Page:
Technical Papers

Using MINEDWto simulate pore pressure as input for FLAC3Dand 3DEC

It has become common practice to create a three-dimensional (3-D) geomechanical model for the analysis of rock stability. One of the key inputs for a geomechanical model is the 3-D pore-pressure distribution. For complicated geologic settings under excavation, such as open pit walls and underground mine workings, pore pressures generally do not follow hydrostatic distributions with depth; therefore, a 3-D groundwater flow model is required to simulate pore-pressure distributions. MINEDW is a groundwater flow model code that was specifically developed to simulate the complicated hydrogeologic conditions related to mining. It is capable of simulating the excavation of open pits and underground workings, and the changing hydraulic conductivity of the displaced rocks surrounding the excavated area. This paper describes the features of MINEDW and how MINEDW can export 3-D pore-pressure distributions to be readily useable in FLAC3D and 3DEC models.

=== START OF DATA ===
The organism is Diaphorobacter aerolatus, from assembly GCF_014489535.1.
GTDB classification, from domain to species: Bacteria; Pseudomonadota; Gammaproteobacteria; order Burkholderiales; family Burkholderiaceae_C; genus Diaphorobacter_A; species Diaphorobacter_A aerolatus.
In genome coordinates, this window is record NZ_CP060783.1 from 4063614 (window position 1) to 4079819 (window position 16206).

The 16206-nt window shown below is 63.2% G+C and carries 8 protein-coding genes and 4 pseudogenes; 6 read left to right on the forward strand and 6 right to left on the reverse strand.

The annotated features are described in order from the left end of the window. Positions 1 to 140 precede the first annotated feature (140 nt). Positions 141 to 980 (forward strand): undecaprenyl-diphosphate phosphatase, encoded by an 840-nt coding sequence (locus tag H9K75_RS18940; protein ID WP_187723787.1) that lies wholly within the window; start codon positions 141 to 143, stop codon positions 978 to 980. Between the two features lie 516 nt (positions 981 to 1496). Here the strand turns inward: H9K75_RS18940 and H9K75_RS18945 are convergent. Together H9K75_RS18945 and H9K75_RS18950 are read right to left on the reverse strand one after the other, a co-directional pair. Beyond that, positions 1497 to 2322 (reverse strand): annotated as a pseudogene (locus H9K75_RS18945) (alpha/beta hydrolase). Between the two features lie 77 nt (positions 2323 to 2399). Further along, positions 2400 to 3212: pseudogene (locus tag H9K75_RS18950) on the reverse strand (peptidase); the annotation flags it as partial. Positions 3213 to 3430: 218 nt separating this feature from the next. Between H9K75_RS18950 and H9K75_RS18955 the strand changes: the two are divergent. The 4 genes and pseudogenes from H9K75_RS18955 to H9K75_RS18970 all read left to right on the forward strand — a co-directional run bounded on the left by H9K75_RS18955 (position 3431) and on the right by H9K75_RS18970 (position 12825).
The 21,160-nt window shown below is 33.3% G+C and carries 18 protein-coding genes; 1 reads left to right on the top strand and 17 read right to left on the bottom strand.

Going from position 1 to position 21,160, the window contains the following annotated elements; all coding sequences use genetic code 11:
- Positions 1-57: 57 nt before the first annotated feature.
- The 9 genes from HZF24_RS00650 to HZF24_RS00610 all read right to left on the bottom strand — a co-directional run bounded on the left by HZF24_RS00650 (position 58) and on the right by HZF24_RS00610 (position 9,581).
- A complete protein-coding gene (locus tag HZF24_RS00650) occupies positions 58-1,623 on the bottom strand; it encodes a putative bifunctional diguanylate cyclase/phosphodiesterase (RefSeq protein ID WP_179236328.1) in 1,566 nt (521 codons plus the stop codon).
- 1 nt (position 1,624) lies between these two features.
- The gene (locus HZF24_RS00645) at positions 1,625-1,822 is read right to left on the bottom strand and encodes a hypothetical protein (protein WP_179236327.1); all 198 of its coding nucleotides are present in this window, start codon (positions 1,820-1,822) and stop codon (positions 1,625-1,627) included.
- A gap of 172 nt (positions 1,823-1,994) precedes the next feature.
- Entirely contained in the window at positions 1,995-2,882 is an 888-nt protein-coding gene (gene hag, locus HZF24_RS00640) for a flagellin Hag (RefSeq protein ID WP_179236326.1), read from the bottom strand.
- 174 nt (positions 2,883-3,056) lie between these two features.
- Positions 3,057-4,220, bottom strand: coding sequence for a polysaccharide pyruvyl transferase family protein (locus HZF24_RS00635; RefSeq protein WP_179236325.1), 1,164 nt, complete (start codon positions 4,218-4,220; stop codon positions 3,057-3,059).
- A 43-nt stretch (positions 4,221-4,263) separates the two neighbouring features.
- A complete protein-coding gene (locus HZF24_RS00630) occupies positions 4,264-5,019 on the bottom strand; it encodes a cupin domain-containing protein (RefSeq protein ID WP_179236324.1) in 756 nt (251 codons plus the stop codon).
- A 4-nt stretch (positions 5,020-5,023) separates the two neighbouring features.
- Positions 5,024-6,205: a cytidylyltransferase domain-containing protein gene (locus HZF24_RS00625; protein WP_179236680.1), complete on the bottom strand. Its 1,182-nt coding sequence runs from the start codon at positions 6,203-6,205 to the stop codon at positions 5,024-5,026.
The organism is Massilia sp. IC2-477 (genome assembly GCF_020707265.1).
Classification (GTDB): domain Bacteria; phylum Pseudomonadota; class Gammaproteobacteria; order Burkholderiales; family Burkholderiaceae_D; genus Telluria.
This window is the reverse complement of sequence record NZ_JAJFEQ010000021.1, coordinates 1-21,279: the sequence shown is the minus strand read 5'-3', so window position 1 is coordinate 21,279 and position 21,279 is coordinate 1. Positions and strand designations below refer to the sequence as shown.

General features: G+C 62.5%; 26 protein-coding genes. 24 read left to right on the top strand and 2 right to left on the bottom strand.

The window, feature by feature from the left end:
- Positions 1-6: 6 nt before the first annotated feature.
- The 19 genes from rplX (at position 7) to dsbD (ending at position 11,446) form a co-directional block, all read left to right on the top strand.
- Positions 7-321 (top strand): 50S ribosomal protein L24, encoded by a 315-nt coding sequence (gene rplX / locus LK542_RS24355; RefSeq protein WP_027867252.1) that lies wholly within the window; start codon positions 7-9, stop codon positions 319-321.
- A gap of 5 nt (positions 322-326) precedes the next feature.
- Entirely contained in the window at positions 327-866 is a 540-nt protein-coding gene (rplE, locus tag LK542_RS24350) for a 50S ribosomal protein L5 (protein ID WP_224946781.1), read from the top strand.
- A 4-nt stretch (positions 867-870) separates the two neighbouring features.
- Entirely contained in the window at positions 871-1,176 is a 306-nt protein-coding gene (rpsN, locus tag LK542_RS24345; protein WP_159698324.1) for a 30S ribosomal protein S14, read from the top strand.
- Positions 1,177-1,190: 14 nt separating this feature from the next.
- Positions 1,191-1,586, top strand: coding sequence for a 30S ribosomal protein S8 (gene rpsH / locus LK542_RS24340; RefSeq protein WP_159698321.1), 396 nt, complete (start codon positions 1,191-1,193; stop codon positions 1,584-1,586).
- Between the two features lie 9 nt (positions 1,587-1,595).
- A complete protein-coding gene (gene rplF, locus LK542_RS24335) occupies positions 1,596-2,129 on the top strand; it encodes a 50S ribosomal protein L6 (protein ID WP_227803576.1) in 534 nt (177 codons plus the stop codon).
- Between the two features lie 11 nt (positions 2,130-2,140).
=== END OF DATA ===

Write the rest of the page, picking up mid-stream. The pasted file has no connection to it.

DOWNLOAD PAPER

Houmao, L. (2013). “Using MINEDW to simulate pore pressure as input for FLAC3D and 3DEC,” in Continuum and Distinct Element Numerical Modeling in Geomechanics – 2013. Proceedings of the 3rd International FLAC/DEM Symposium, October 22-24, 2013, Hangzhou, P.R. China, Zhu, Detournay, Hart & Nelson (eds.), Itasca International Inc., Minneapolis, ISBN xxx-x-xxxxxxx-x-x, paper: 10-03.

Latest News
  • Webinar: Using Rigid Blocks in PFC This webinar will provide a brief overview of PFC modeling using convex rigid blocks, including...
    Read More
  • Remote Training Planned for 2021 Itasca Consulting Group is planning remote, online training for early 2021....
    Read More
  • 3DEC 7 is officially released! Enhanced user interface with new automated block and zone generation tools, and new structural elements....
    Read More

Upcoming Events
2 Feb
ANALYSES OF EMBANKMENT DAMS AND SLOPES USING FLAC
This hands-on, virtual training course is 16 hours total, spread over four days in a 1.5-week period, and covers the analysis of embank... Read More